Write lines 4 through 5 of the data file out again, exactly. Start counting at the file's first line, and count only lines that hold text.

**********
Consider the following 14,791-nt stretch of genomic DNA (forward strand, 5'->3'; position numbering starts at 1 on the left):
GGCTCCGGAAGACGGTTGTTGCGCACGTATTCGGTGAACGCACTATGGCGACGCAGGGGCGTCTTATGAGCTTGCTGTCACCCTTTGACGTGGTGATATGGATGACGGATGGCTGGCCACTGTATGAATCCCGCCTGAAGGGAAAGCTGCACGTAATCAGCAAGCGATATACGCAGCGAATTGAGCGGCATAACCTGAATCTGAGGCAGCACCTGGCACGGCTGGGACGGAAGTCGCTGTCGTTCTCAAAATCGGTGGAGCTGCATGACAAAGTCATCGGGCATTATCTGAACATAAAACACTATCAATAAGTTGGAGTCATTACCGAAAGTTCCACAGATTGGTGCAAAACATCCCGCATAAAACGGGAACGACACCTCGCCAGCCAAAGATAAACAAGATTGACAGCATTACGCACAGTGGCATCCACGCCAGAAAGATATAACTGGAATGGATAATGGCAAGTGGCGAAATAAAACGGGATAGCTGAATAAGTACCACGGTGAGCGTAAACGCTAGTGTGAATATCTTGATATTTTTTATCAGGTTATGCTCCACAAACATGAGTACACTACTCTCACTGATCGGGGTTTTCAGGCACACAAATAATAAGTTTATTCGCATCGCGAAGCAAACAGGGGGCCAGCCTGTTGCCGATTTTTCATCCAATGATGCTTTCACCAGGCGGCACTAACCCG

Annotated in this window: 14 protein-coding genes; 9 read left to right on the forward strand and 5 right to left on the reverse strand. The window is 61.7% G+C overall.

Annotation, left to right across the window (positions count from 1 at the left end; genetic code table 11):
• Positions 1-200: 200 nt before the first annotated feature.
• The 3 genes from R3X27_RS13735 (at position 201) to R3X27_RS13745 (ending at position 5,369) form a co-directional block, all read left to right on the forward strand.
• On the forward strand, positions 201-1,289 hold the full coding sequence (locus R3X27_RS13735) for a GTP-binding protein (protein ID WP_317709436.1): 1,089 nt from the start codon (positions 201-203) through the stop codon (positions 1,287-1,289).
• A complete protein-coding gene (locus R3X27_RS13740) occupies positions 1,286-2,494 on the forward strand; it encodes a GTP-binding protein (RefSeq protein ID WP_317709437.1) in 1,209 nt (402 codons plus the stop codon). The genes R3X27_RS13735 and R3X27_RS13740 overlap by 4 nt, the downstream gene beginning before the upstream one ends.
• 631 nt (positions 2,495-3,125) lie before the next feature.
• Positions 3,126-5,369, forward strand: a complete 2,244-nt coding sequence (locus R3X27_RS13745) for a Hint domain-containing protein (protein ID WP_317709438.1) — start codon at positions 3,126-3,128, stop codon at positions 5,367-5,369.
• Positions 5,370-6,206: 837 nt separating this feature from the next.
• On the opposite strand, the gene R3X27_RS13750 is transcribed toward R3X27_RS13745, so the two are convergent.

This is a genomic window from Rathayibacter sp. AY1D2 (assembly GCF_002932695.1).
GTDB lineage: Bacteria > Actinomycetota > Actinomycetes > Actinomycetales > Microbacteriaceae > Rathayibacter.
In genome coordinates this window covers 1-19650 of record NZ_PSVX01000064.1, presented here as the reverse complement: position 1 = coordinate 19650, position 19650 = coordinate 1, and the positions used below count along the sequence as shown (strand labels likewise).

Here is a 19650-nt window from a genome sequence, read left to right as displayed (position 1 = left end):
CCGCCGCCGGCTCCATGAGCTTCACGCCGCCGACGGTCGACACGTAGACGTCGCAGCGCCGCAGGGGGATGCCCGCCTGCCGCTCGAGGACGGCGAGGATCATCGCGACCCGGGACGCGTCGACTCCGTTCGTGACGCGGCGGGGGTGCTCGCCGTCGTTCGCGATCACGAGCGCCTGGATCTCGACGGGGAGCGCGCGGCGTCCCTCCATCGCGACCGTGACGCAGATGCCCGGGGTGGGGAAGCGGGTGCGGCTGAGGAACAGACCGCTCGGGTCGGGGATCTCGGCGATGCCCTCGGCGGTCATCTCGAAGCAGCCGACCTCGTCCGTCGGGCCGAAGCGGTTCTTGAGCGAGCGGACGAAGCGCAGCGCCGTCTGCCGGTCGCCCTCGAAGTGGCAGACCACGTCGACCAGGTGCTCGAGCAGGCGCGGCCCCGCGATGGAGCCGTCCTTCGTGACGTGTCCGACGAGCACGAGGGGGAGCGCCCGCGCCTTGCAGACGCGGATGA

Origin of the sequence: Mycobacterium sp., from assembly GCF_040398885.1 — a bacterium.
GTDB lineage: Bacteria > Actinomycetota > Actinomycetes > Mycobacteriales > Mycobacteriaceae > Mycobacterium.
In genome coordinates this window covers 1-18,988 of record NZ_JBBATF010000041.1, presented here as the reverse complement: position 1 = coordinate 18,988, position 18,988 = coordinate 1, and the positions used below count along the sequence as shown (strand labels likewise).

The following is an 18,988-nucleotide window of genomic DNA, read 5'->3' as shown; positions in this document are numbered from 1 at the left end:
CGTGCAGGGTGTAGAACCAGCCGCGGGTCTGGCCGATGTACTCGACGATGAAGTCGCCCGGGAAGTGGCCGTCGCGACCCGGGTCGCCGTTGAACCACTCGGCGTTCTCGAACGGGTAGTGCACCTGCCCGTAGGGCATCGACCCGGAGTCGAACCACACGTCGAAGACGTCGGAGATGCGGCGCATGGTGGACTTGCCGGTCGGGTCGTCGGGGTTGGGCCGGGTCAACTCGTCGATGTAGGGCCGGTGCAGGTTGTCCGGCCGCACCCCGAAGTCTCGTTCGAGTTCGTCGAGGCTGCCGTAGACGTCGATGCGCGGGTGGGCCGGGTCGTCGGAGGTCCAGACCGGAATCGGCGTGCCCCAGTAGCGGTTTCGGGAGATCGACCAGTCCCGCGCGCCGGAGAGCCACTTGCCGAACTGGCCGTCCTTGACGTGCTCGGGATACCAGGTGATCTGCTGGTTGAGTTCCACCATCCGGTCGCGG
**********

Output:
Annotation, left to right across the window (positions count from 1 at the left end; genetic code table 11):
• Positions 1-200: 200 nt before the first annotated feature.